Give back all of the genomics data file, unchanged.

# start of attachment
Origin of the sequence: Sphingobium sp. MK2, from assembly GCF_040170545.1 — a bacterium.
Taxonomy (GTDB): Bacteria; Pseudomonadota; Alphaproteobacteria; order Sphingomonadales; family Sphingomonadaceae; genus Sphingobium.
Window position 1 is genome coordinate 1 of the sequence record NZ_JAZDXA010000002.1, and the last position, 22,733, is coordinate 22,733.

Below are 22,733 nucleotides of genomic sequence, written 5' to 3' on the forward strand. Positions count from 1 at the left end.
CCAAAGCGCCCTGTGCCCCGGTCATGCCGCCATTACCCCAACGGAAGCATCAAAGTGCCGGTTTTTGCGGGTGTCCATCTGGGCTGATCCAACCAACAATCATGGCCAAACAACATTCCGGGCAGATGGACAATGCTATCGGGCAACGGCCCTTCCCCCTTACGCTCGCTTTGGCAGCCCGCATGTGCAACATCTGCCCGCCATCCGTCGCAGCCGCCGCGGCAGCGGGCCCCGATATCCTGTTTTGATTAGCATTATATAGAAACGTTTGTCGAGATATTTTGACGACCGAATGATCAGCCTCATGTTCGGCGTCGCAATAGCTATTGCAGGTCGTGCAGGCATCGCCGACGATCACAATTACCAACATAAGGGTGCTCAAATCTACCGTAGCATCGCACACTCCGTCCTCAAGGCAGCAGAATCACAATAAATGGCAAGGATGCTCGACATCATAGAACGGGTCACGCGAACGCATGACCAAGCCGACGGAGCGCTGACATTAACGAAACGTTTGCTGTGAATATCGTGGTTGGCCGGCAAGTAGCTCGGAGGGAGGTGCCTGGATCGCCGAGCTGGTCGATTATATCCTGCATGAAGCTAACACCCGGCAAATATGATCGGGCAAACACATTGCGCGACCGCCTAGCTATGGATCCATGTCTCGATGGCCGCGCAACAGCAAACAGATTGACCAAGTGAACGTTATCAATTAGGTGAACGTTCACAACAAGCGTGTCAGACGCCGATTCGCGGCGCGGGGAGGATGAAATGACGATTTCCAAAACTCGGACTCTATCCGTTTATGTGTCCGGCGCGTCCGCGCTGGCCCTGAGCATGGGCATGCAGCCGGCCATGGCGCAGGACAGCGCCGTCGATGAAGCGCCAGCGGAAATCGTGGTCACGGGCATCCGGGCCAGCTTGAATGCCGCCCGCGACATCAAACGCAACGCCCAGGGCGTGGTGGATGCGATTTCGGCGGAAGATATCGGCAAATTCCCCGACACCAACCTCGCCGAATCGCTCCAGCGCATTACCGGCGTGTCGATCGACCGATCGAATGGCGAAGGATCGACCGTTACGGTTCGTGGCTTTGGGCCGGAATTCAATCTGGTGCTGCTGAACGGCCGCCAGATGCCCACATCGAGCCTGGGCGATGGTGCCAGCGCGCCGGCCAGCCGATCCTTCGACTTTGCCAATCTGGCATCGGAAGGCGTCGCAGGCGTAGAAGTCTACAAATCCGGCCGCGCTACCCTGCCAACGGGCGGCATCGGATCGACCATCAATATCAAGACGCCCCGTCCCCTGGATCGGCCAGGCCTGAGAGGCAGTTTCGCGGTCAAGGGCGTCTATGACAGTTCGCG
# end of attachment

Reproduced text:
Origin of the sequence: Sphingobium sp. MK2, from assembly GCF_040170545.1 — a bacterium.
Taxonomy (GTDB): Bacteria; Pseudomonadota; Alphaproteobacteria; order Sphingomonadales; family Sphingomonadaceae; genus Sphingobium.
Window position 1 is genome coordinate 1 of the sequence record NZ_JAZDXA010000002.1, and the last position, 22,733, is coordinate 22,733.

Below are 22,733 nucleotides of genomic sequence, written 5' to 3' on the forward strand. Positions count from 1 at the left end.
CCAAAGCGCCCTGTGCCCCGGTCATGCCGCCATTACCCCAACGGAAGCATCAAAGTGCCGGTTTTTGCGGGTGTCCATCTGGGCTGATCCAACCAACAATCATGGCCAAACAACATTCCGGGCAGATGGACAATGCTATCGGGCAACGGCCCTTCCCCCTTACGCTCGCTTTGGCAGCCCGCATGTGCAACATCTGCCCGCCATCCGTCGCAGCCGCCGCGGCAGCGGGCCCCGATATCCTGTTTTGATTAGCATTATATAGAAACGTTTGTCGAGATATTTTGACGACCGAATGATCAGCCTCATGTTCGGCGTCGCAATAGCTATTGCAGGTCGTGCAGGCATCGCCGACGATCACAATTACCAACATAAGGGTGCTCAAATCTACCGTAGCATCGCACACTCCGTCCTCAAGGCAGCAGAATCACAATAAATGGCAAGGATGCTCGACATCATAGAACGGGTCACGCGAACGCATGACCAAGCCGACGGAGCGCTGACATTAACGAAACGTTTGCTGTGAATATCGTGGTTGGCCGGCAAGTAGCTCGGAGGGAGGTGCCTGGATCGCCGAGCTGGTCGATTATATCCTGCATGAAGCTAACACCCGGCAAATATGATCGGGCAAACACATTGCGCGACCGCCTAGCTATGGATCCATGTCTCGATGGCCGCGCAACAGCAAACAGATTGACCAAGTGAACGTTATCAATTAGGTGAACGTTCACAACAAGCGTGTCAGACGCCGATTCGCGGCGCGGGGAGGATGAAATGACGATTTCCAAAACTCGGACTCTATCCGTTTATGTGTCCGGCGCGTCCGCGCTGGCCCTGAGCATGGGCATGCAGCCGGCCATGGCGCAGGACAGCGCCGTCGATGAAGCGCCAGCGGAAATCGTGGTCACGGGCATCCGGGCCAGCTTGAATGCCGCCCGCGACATCAAACGCAACGCCCAGGGCGTGGTGGATGCGATTTCGGCGGAAGATATCGGCAAATTCCCCGACACCAACCTCGCCGAATCGCTCCAGCGCATTACCGGCGTGTCGATCGACCGATCGAATGGCGAAGGATCGACCGTTACGGTTCGTGGCTTTGGGCCGGAATTCAATCTGGTGCTGCTGAACGGCCGCCAGATGCCCACATCGAGCCTGGGCGATGGTGCCAGCGCGCCGGCCAGCCGATCCTTCGACTTTGCCAATCTGGCATCGGAAGGCGTCGCAGGCGTAGAAGTCTACAAATCCGGCCGCGCTACCCTGCCAACGGGCGGCATCGGATCGACCATCAATATCAAGACGCCCCGTCCCCTGGATCGGCCAGGCCTGAGAGGCAGTTTCGCGGTCAAGGGCGTCTATGACAGTTCGCG